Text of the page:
At night it's dark and lonely.
For the dozen or so Canadian towns which are growing towards big-city status, the worst prospect is an endless multiplication of Toronto’s financial district. In fact, that was the prospect, until recently. But now there is a national movement, slow hut highly promising, toward a new kind of downtown. More interesting and possibly more human uses of downtown land are becoming fashionable across the country. There is a great restlessness among the citizens, the politicians. the capitalists, and the corporate managers. The news now is that the shape of downtown Canada will soon he altered radically.
In Montreal the success of Place Ville Marie — the most important
Toronto's professional planners, working with a group of businessmen known as the Redevelopment Advisory Council, have developed an elaborate plan to create a convenient, interesting and possibly even handsome downtown section for Toronto. A key area is the iva ter front, now cut off from downtown by railroad tracks. The planners call for apartment buildings (above) to be built over the tracks, thus opening up waterfront land to developers. They also envision parks and office-building developments.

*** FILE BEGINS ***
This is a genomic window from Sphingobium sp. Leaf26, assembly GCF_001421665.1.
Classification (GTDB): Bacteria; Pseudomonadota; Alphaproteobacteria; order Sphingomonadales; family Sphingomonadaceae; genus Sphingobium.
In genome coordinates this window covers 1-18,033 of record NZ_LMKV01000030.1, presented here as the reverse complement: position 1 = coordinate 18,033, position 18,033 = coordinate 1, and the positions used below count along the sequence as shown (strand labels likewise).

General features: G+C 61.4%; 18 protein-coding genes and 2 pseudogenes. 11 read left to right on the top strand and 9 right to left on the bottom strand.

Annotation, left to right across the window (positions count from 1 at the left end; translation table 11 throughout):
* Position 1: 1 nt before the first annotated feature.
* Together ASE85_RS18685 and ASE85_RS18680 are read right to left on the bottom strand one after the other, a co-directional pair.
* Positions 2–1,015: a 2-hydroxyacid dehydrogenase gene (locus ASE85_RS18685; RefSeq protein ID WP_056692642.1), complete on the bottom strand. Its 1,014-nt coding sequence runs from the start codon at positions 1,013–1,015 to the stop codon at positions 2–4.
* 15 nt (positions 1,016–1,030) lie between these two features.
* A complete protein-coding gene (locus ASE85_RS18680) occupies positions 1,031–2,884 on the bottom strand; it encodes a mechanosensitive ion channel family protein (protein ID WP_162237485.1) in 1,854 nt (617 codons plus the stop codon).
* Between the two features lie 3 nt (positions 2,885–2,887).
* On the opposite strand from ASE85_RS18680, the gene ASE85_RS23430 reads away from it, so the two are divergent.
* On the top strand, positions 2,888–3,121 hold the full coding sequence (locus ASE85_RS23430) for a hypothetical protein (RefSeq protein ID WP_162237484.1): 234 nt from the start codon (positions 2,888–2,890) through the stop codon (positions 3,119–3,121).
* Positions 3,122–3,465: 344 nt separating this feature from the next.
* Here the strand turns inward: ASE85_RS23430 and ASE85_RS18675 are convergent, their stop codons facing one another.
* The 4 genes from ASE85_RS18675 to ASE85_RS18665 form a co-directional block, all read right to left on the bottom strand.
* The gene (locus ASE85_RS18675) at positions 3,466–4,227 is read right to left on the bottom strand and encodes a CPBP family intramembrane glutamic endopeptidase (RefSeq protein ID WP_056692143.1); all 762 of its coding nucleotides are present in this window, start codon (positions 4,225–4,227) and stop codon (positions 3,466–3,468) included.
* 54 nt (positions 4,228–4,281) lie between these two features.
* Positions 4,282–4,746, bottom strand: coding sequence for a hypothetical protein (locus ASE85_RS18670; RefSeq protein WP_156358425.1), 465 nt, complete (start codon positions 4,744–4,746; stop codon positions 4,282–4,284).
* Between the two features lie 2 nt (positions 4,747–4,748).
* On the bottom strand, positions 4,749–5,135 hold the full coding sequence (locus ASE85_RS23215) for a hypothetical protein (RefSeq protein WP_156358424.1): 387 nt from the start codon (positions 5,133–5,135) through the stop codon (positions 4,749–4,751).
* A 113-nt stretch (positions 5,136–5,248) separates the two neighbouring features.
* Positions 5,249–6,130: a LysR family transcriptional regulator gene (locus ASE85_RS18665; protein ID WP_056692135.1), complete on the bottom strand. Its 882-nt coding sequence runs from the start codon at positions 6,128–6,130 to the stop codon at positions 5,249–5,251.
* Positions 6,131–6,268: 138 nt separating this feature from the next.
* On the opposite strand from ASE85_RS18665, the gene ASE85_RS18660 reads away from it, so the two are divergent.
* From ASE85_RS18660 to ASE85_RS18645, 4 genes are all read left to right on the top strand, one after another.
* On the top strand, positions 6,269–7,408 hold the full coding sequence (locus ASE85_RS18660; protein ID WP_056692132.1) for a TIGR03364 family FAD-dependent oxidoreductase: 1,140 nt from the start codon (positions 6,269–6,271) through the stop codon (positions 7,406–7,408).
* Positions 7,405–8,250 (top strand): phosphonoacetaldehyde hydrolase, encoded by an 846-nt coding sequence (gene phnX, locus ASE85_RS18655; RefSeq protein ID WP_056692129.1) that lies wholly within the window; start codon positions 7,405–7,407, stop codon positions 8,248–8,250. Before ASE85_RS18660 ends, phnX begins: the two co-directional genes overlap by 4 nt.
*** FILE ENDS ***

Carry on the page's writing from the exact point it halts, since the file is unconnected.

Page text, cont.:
office-building development in eastern Canada since the twenties — has centred attention on the great economic and social benefits of enlightened planning. In Edmonton an integrated, spacious one hundred million dollar plan for the city core now seems likely to be adopted. In Regina a governmentuniversity plan for the city's core, the most ambitious such project in Canada, has been adopted and now is going ahead. In Toronto the city's professional planners and the downtown land-owners and corporate managers, working together for once, announced the other day a fairly promising plan for the downtown area.